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Sophomore Annie Hoang Wins National Contest, Publishes First Short Story

Kierra Young, Staff Reporter

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La Salle student Annie Hoang has an unusual claim to fame as a sophomore in high school: she is now a published author.

Last summer, Houghton Mifflin Harcourt hosted their first Spark a Story writing competition, which Annie entered and won. The product of this national contest is a book compilation of 20 short story submissions from high schoolers all over the country. Her story, Of Metaphors, Monsters, and Wild Thoughts, tells the striking story of someone struggling with depression.

The story starts with a self reflection on humanity as a whole, then delves deeper into the specifics of depression. The main character describes each aspect of their depression as a monster: the Crows, the Empty, the Pain. Each of these monsters represents a different struggle.

Through these terrors, the character expresses their suffering. They describe how each part affects them; they wonder at the hidden suffering and despair they feel. They relate the worst torment of all: that perhaps these terrors were better than the silence that could come instead.

And then, piece by piece, hope comes.

Annie’s inspiration for the story comes from frustration at society’s view of mental illness: “A lot of people think that depression is just being sad, but it’s really not about that. It is multiple things and it makes you feel a lot of different ways,” she says. “People put depression in a box and push it aside. They never really think about the words illness or mental illness.”

“[This is why] I wanted it to be shown in a visual way; because a lot of people think mental illness isn’t real, because it isn’t the same as a physical illness, but by personifying the aspects of it and making them into monsters, you can see how they torment the main character.”

These struggles inspire her story, where she uses several techniques to show the effects that depression can truly have on a person. “When you use literary devices like metaphors and such it helps people better understand the idea you’re trying to get across,” she says. Annie uses also personification to represent how depression feels and the effects that it can have.

She describes the process she went through to create her story: “When I write, I’ll start with an idea and then find a good music album that goes with it. If I run out of ideas I usually just start writing random things.”

This particular piece came from those tactics. Just before the due date, she changed her mind about the story she wanted to submit. “I had a short story I planned on submitting, and then two days before it was due I changed my mind,” she said. “So I wrote this story instead. It was based off a little paragraph I wrote for fun from before.”

After remembering the story, she reflects on what she’s written.

“I cannot read it again after I wrote it. There’s so much about it I wish I could change. I feel like it’s over dramatic and kind of melancholy and sad. A lot of it I wish I could change because it feels angsty.”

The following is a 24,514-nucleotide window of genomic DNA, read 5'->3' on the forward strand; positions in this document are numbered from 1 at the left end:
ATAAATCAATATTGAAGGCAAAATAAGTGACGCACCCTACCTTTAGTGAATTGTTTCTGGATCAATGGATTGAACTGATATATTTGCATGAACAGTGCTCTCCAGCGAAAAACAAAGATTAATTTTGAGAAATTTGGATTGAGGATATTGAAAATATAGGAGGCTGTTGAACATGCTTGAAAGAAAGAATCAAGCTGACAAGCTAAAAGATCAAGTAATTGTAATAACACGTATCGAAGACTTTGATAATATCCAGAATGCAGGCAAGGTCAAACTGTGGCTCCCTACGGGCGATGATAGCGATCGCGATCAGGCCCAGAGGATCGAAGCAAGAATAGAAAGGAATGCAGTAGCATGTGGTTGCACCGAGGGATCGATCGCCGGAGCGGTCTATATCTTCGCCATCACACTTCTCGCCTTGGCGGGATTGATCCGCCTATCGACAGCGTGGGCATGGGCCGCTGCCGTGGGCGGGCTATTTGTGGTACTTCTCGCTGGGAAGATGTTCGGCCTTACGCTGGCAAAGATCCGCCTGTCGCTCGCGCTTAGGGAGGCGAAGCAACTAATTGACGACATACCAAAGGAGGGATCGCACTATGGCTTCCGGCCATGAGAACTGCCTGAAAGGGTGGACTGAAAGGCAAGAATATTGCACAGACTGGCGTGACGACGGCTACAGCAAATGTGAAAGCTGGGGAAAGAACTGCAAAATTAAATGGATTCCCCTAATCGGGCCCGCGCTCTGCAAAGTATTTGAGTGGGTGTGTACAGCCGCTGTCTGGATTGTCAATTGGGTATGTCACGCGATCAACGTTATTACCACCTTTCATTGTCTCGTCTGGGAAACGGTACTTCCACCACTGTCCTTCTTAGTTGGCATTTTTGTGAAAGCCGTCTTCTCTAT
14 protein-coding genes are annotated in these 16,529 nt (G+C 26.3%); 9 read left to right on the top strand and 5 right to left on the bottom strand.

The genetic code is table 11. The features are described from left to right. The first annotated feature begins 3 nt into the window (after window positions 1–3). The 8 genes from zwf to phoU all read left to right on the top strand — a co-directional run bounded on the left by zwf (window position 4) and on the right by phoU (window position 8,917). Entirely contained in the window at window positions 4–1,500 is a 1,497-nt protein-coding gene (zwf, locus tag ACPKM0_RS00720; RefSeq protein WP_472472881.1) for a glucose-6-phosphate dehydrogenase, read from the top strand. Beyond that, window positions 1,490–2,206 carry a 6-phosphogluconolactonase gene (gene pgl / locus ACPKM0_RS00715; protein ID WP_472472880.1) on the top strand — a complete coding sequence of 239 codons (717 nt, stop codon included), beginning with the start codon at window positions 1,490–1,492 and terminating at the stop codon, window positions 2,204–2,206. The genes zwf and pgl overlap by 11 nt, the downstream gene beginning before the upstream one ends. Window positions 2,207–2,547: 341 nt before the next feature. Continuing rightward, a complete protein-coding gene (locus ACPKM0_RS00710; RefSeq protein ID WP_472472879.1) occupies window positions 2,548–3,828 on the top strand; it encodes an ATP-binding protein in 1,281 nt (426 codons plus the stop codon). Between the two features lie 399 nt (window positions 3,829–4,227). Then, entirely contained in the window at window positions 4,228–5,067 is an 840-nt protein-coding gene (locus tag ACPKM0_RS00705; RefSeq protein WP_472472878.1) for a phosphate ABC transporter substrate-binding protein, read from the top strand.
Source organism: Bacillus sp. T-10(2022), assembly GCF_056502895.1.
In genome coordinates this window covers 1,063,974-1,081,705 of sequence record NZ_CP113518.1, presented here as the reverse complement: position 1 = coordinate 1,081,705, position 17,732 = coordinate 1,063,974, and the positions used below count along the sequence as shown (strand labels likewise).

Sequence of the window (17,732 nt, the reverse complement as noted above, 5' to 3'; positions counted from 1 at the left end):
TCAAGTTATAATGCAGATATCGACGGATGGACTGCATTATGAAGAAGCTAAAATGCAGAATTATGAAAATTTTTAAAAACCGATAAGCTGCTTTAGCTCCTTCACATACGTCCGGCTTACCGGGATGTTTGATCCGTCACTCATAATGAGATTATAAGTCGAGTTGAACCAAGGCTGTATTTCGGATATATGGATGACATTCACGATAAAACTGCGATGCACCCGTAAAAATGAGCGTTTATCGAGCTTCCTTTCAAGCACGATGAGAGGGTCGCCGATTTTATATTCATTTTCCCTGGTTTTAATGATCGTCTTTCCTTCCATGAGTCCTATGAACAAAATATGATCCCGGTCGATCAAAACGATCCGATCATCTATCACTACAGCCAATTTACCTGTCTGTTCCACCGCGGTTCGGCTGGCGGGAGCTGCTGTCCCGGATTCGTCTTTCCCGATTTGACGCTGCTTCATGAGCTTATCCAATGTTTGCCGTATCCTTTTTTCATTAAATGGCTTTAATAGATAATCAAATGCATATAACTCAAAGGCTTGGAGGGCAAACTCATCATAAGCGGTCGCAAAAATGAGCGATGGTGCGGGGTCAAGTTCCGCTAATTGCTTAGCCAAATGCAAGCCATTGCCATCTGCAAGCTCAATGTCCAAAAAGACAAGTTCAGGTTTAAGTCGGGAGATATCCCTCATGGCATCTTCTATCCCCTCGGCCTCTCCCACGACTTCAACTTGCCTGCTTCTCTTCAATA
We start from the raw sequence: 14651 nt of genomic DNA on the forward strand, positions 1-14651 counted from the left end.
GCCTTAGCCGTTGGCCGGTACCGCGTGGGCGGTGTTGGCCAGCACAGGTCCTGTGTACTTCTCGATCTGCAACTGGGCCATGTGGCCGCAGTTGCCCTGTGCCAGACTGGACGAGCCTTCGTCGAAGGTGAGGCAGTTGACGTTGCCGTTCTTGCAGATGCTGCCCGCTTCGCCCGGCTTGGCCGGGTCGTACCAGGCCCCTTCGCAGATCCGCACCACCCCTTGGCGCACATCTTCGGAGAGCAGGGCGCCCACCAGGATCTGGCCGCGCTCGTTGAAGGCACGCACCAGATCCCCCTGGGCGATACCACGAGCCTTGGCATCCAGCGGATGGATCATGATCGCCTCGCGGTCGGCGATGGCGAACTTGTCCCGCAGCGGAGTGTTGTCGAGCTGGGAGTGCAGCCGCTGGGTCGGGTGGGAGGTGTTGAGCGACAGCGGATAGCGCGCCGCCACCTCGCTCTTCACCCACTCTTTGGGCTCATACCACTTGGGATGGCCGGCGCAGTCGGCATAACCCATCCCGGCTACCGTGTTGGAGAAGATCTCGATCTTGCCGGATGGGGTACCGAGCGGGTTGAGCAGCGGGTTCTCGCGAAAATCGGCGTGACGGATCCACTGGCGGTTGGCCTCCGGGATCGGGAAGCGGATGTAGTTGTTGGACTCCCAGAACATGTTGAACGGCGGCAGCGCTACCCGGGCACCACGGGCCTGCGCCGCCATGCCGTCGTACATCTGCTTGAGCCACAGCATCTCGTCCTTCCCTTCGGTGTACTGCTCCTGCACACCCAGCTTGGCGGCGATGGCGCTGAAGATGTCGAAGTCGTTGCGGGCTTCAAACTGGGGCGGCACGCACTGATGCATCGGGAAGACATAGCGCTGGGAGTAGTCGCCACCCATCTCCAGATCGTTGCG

Despite this, she still appreciates her work. “I’m still really proud of it. It’s the first thing I got out there and it’s weird to think that other people could read it now.” The story represents a mark in her journey.

In the future, Annie plans to enter more writing contests and challenges, and wonders about the possibility of writing her own books one day. “If I do become a writer one day,” she says, “I want [my stories] to have things they can take from the books as well. It can’t just live in the words; it has to go beyond that as well.” This story is only one of many that she hopes to tell.

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7 Comments

7 Responses to “Sophomore Annie Hoang Wins National Contest, Publishes First Short Story”

  1. Aylin Begines on November 8th, 2017 10:00 pm

    Great job Annie! Wow, what an amazing short story 🙂

    [Reply]

  2. Meggie Perkins on November 8th, 2017 10:01 pm

    I like the way Annie’s intentions were portrayed so straight forward without any confusion. This article has inspired me to read her story myself!

    [Reply]

  3. Maren Sheahan on November 8th, 2017 10:25 pm

    I love that Annie is using her talent in such an amazing way. I love her point about how mental illnesses are often invalidated due to the lack of visibility. Using personification in her story was a beautiful idea and it accomplished the goal of expressing the realness of depression.

    [Reply]

  4. Rebecca Ly on November 8th, 2017 10:27 pm

    Although I don’t know Annie personally, she never fails to amaze me. This is such an amazing accomplishment! Go Annie!! I am definitely going to add this to my reading list! 🙂

    [Reply]

  5. Mr. De Ieso on November 9th, 2017 8:45 am

    Published already!? Wow! Just added this to my reading list. Do we have a copy in the La Salle library I can check out?

    [Reply]

  6. Joseph on November 12th, 2017 8:13 pm

    Heck ya!!! That’s my little sister right there so proud of you dude. You’re gonna do great things this was awesome 🙂

    [Reply]

  7. Tom McLaughlin on November 15th, 2017 9:40 am

    Congratulations, Annie! What an impressive accomplishment. And such an important topic. Thank you for tackling the issue of depression and being vulnerable. Writers serve readers not only through their words, but the inner work that the author does before putting words to paper…or computer screen. I can’t wait to read your story.

    [Reply]

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Sophomore Annie Hoang Wins National Contest, Publishes First Short Story